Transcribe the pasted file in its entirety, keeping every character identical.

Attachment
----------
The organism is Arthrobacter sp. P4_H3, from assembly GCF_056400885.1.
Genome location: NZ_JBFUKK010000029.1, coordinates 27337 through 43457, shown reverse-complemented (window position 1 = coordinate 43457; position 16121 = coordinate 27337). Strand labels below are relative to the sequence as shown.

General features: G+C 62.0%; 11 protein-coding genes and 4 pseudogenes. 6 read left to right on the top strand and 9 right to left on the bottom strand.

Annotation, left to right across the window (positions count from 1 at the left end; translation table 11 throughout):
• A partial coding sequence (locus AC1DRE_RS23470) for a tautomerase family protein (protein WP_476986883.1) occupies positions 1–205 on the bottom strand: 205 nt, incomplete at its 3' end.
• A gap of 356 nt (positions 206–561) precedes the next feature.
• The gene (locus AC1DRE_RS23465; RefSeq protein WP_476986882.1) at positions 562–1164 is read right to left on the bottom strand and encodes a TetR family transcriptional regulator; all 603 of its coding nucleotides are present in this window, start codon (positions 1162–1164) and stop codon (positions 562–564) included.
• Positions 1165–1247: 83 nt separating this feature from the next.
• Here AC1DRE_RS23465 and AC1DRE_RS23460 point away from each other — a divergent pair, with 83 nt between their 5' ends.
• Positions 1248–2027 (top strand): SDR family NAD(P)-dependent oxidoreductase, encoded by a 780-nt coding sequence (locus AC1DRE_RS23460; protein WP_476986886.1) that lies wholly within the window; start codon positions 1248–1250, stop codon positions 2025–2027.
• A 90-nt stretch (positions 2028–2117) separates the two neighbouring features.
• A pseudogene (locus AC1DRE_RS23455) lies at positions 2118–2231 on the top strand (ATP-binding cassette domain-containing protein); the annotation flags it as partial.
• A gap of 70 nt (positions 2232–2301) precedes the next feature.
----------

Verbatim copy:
The organism is Arthrobacter sp. P4_H3, from assembly GCF_056400885.1.
Genome location: NZ_JBFUKK010000029.1, coordinates 27337 through 43457, shown reverse-complemented (window position 1 = coordinate 43457; position 16121 = coordinate 27337). Strand labels below are relative to the sequence as shown.

General features: G+C 62.0%; 11 protein-coding genes and 4 pseudogenes. 6 read left to right on the top strand and 9 right to left on the bottom strand.

Annotation, left to right across the window (positions count from 1 at the left end; translation table 11 throughout):
• A partial coding sequence (locus AC1DRE_RS23470) for a tautomerase family protein (protein WP_476986883.1) occupies positions 1–205 on the bottom strand: 205 nt, incomplete at its 3' end.
• A gap of 356 nt (positions 206–561) precedes the next feature.
• The gene (locus AC1DRE_RS23465; RefSeq protein WP_476986882.1) at positions 562–1164 is read right to left on the bottom strand and encodes a TetR family transcriptional regulator; all 603 of its coding nucleotides are present in this window, start codon (positions 1162–1164) and stop codon (positions 562–564) included.
• Positions 1165–1247: 83 nt separating this feature from the next.
• Here AC1DRE_RS23465 and AC1DRE_RS23460 point away from each other — a divergent pair, with 83 nt between their 5' ends.
• Positions 1248–2027 (top strand): SDR family NAD(P)-dependent oxidoreductase, encoded by a 780-nt coding sequence (locus AC1DRE_RS23460; protein WP_476986886.1) that lies wholly within the window; start codon positions 1248–1250, stop codon positions 2025–2027.
• A 90-nt stretch (positions 2028–2117) separates the two neighbouring features.
• A pseudogene (locus AC1DRE_RS23455) lies at positions 2118–2231 on the top strand (ATP-binding cassette domain-containing protein); the annotation flags it as partial.
• A gap of 70 nt (positions 2232–2301) precedes the next feature.